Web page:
Being a lady, I require a yearly visit to the lady doctor to get myself checked out. Last year in Korea this totally skipped my mind, but I knew I was overdue and would have to book myself an appointment while still living in South Korea. I had of course done a little research online and freaked myself out at some horror stories of being asked personal health questions the lobby in front of other people and a huge language barrier. I managed to find a couple of English speaking gynecologists and hospitals in Seoul that would be close but booking an appointment seemed to be nearly impossible since I would need to find a hospital that spoke English and was open on Saturdays. After a couple of hours of trying I was finally successful with booking an appointment via email with the Cheil General Hospital and Women’s Healthcare Center in Seoul. I had tried calling into this hospital but the person who answered the phone spoke no English so I would recommend sending in an email for inquiries and appointments, whoever responds to the emails is an English speaker. I originally sent in my email for an appointment request via the Anglo INFO website.
I was asked to send a picture of my ARC card, my address and answer a few questions. Within a day I had my appointment booked for early on a Saturday morning. Finding the hospital buildings wasn’t very hard as the hospital’s website provides a map that is pretty easy to follow. The main difficulty I faced was finding the Ambulatory Center I was directed to find from the email confirmation as the building is labeled in English on the map and only in Korean in person. There are however many people walking around the hospital building that you can ask for help so it shouldn’t be too difficult to find where you need to go.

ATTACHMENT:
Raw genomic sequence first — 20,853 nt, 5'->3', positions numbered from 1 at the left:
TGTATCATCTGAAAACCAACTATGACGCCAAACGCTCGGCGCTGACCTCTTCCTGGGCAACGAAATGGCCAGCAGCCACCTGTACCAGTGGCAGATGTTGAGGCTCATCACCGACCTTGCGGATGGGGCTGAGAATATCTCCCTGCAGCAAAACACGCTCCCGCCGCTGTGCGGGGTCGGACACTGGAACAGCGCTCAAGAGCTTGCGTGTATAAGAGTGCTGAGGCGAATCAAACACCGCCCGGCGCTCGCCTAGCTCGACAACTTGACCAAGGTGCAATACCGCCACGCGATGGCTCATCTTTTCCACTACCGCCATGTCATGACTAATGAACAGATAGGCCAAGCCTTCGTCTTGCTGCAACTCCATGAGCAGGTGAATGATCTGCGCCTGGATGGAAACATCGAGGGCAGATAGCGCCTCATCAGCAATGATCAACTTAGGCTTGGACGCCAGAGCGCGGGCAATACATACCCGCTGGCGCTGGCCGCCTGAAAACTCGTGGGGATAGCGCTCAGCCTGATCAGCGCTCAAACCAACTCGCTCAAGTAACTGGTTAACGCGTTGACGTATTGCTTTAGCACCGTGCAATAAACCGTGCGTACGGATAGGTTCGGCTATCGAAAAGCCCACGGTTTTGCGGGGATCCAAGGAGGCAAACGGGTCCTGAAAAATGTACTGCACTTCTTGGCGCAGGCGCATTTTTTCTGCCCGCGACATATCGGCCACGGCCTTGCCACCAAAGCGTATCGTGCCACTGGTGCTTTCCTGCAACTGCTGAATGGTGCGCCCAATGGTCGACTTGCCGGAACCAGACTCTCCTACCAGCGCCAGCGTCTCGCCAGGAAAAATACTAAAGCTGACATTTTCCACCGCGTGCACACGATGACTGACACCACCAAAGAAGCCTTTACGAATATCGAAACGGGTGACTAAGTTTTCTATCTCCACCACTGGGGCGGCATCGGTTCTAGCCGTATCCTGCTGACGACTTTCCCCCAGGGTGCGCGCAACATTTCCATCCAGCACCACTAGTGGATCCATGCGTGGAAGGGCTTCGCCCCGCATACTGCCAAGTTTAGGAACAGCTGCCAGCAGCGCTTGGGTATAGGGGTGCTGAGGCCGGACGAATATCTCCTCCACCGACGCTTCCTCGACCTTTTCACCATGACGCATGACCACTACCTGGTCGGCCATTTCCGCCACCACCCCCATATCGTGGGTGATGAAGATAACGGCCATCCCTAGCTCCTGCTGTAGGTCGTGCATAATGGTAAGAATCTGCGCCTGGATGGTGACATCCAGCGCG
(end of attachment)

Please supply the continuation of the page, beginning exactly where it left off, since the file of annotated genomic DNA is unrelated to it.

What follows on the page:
Once inside the hospital I was registered as a patient, sent upstairs to the gynecology department where I answered some health questions and had my blood pressure monitored (in a small private room) and then waited for my appointment with the gynecologist. They had a flat screen in the waiting room that had the different doctors names listed and which patients were waiting for them so you could see where you were in the line.
Once it was my turn to see the doctor she asked me my reason for the visit and when I told her for my yearly Pap screening she immediately took me next door for the awkward part of the exam. I’ll spare you the details, suffice it to say it was about as awkward as a visit to the gynecologist would be back home, no more, no less. The only main difference I noticed was that they used an ultrasound to check out everything in addition to the regular swab check. So, I got to see my cervix which was interesting.
After about 5 minutes of awkwardness I briefly spoke with the doctor who said everything looked normal and that it would take 7-10 days to get back the results of the exam, which I would get through text. The text I was told would come through in Korean so I would need a Korean speaker to translate. Thank goodness my Mom is Korean!
Overall I would recommend this hospital to a girl friend. I think most of the staff I had contact with spoke enough English to be very helpful and everyone was super kind and professional. It’s not something you really want to think about doing, especially when you’re in another country with a language barrier but I do feel like a weight has been lifted off of my shoulders and I know that all is good down there, which at the end of the day is what is most important.